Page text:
Integrity: when virtue is its own reward and when it isn't

A fair number of the divrei Torah on Chukas I read invoked the story of Dama ben Netuia, including this take in the Divrei Chaim.  There are multiple versions of the account, this  one is from Kiddushin 31a:
Rav Yehuda says that Shmuel says: They asked Rabbi Eliezer: How far must one go to fulfill the mitzva of honoring one’s father and mother? Rabbi Eliezer said to them: Go and see what one gentile did for his father in Ashkelon. Hisname was Dama ben Netina. Once the Sages wished to purchase precious stones from him for the ephod of the High Priest for six hundred thousand gold dinars or even 800 thousand gold dinars, according to Rav Kahana. However, the key to the chest holding the jewels was placed under his father’s head, and he would not disturb him.
The next year the Holy One, Blessed be He, gave Dama ben Netina his reward, as a red heifer was born in his herd, and the Jews needed it. When the Sages of Israel came to him he said to them: "I know, concerning you, that if I were to ask for all the money in the world you would give it to me. But I ask only that money that I lost due to the honor of my father."
Rabbi Ḥanina says: This is related about one who is not commanded by the Torah to honor his father, as Dama was a gentile. Nevertheless when he performs the mitzva he is given this great reward, all the more so is one rewarded who is commanded to fulfill a mitzva and performs it, for the fulfillment of a mitzvah is greater for one who is commanded to do it than for one who is not." performs it.
Remove the motivation of honoring the father from the equation, and you still find an exemplar of integrity in Dama ben Netina. In fact, some versions of the story highlight that aspect in recounting the detail of the Sages' increasing

In that way, his story offers a parallel to Rav Safra . I referred to his story a few months ago when I noted that Taleb includes it in his book. 
Here it is as related in

It happened that Rav Safra had some wine for sale, and a potential buyer came to him while he was reciting the Shema. The customer said “Sell me this wine for such and such a price.” Rav Safra did not answer [so as not to interrupt the Shema]. Assuming that he was unwilling to settle for the price offered, the customer added to his original offer, and said, “Sell me this wine for such and such a price.” Rav Safra still did not answer. [Presumably, this cycle was repeated, with ever-escalating prices.] Upon finishing the Shema, Rav Safra said to him: “From the time you made your first offer, I had resolved in my mind to sell it to you. Therefore I may take no greater amount [than your first bid].” (Sheiltot Vayehi, No. 38, ed. Mirsky, Vol. 2, p. 252 and parallels).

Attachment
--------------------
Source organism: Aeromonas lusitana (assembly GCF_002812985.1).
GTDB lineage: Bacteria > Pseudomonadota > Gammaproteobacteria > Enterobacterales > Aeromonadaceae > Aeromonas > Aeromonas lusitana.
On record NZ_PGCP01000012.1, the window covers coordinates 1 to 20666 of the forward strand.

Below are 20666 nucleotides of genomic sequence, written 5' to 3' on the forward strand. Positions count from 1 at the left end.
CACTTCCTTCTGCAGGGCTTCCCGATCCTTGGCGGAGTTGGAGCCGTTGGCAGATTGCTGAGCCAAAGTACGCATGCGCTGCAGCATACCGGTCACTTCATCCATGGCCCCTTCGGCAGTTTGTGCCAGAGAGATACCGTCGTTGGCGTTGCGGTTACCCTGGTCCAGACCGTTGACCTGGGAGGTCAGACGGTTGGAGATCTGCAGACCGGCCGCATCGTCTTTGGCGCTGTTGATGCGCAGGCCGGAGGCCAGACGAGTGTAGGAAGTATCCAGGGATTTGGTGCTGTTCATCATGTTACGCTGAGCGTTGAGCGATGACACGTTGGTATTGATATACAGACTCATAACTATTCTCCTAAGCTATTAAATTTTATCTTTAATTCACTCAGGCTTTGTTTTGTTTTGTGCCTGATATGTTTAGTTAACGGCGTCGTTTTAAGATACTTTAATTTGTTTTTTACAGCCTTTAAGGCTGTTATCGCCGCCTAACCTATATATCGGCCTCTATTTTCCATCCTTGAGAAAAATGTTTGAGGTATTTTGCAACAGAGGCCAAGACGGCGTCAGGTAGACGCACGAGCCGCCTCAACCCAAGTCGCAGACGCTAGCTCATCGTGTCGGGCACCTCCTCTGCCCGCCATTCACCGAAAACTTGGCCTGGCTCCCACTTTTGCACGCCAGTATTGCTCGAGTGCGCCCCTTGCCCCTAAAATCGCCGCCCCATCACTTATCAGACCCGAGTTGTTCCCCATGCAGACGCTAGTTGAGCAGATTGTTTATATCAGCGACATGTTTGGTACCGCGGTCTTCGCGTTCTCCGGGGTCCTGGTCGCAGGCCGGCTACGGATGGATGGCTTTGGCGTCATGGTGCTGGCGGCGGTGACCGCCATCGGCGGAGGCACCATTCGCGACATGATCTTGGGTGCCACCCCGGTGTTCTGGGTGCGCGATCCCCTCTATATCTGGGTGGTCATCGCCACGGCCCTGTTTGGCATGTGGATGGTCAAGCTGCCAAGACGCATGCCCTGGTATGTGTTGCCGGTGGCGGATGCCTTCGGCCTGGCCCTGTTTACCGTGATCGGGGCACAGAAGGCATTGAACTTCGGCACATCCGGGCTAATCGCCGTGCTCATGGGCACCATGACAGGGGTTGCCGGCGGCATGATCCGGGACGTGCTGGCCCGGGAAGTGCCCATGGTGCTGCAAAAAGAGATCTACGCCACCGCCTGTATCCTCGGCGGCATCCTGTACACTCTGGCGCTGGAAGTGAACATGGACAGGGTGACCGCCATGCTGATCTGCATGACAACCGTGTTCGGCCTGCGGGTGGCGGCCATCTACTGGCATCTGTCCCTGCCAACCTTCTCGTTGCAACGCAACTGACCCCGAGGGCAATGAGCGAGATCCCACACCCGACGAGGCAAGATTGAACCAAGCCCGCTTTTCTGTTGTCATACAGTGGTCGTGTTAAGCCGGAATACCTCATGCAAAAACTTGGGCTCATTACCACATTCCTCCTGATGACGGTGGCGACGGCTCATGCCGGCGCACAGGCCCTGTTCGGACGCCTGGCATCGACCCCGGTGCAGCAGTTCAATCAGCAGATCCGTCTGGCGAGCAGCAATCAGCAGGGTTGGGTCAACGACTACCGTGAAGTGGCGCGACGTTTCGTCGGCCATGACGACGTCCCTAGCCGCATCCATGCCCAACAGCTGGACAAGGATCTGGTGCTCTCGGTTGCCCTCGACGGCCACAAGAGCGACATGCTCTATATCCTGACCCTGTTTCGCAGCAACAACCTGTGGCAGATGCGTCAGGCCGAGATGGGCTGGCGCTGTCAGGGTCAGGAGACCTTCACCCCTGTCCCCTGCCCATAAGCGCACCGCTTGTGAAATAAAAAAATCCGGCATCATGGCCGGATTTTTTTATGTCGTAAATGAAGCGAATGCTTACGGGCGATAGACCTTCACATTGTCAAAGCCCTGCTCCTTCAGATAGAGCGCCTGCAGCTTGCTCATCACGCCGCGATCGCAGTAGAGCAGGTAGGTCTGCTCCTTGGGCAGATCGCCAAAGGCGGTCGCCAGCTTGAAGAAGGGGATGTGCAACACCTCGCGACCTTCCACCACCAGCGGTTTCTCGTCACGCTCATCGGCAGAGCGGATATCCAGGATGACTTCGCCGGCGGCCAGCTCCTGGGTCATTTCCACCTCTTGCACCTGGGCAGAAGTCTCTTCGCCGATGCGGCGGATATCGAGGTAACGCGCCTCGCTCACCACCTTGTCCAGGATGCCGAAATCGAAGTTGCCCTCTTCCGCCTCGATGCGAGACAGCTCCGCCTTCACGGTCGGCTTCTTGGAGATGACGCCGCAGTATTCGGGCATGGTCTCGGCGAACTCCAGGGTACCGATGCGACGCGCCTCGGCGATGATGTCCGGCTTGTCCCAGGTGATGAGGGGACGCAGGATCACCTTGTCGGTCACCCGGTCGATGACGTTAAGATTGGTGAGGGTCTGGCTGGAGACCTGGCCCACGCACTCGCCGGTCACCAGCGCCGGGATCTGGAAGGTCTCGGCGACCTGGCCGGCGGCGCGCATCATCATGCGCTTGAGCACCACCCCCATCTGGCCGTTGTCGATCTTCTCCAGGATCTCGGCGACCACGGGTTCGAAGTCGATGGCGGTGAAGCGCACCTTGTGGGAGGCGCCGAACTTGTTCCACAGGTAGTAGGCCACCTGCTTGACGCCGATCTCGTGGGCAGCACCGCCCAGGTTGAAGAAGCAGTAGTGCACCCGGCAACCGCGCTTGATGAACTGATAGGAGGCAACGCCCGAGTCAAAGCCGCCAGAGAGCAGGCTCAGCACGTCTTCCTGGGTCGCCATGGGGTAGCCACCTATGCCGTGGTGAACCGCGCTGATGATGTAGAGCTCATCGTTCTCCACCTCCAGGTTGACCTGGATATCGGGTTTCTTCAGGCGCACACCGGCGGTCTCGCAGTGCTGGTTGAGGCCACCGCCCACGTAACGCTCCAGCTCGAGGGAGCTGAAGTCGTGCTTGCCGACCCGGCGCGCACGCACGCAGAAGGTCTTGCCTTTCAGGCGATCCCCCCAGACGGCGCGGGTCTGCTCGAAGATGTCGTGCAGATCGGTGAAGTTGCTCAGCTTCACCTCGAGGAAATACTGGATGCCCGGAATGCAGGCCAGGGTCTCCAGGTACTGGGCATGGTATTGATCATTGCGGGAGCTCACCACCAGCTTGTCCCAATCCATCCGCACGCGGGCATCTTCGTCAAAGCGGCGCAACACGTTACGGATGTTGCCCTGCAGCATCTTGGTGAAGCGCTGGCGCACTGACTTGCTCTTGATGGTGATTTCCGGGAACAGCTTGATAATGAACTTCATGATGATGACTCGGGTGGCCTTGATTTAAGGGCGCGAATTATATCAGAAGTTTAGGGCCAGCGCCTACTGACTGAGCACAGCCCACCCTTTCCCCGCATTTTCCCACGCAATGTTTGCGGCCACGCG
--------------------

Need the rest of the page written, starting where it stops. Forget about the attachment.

In Taleb's view, Rav Safra's integrity is not just ethical but good business. Had he sold the merchandise to this merchant for the higher price he was willing to pay, he would have profited just the once. But once the merchant found out that other customers were paying the lower price, he would have felt ripped off and likely would not have given Rav Safra further business. That may be so, though we don't see any direct reward for Rav Safra (even the appreciation of his honesty gaining him more orders) in this story as we see reward stipulated for Dama.

 Perhaps that is the crux of  Rabbi Hanina's observation. That a red heifer is born to Dama to allow him to profit and make up for any loss he had incurred by refusing to wake his father to access the precious stone is shown to be the direct result of the merit for his good deed. There is a tangible reward even for the one who not metzuveh veoseh. However, we are told that schar mitzvah  is not in this world but in the world to come.

In fact, Dama's merit of honoring his father is one of the exemplars of that principle, for both it and the mitzvah of shiluach hakan are linked to a reward of long life. Despite that apparent guarantee, Kiddushin 39b recounts this event:  

It occurred that there was one whose father said to him: Climb to the top of the building and fetch me chicks. And he climbed to the top of the building and dispatched the mother bird and took the young, thereby simultaneously fulfilling the mitzva to dispatch the mother bird from the nest and the mitzva to honor one’s parents, but upon his return he fell and died. Where is the goodness of the days of this one, and where is the length of days of this one? Rather, the verse “that it may be well with you” means in the world where all is well, and “that your days may be long” is referring to the world that is entirely long.

Accordingly, we have faith that good deeds do not have to be rewarded directly in this world and that nothing in our physical existence can be as great as what can be experienced on a purely spiritual plane. In such cases, we can accept that virtue is its own reward. Indeed, we say something similar in asserting mitzvah gorreres mitzvah, that doing one good thing will lead to another good action, not necessarily to a direct experience of rewqard.  But, perhaps, for one whose reward is not as great -- because of the status of not being commanded -- a reward in this world is fitting.

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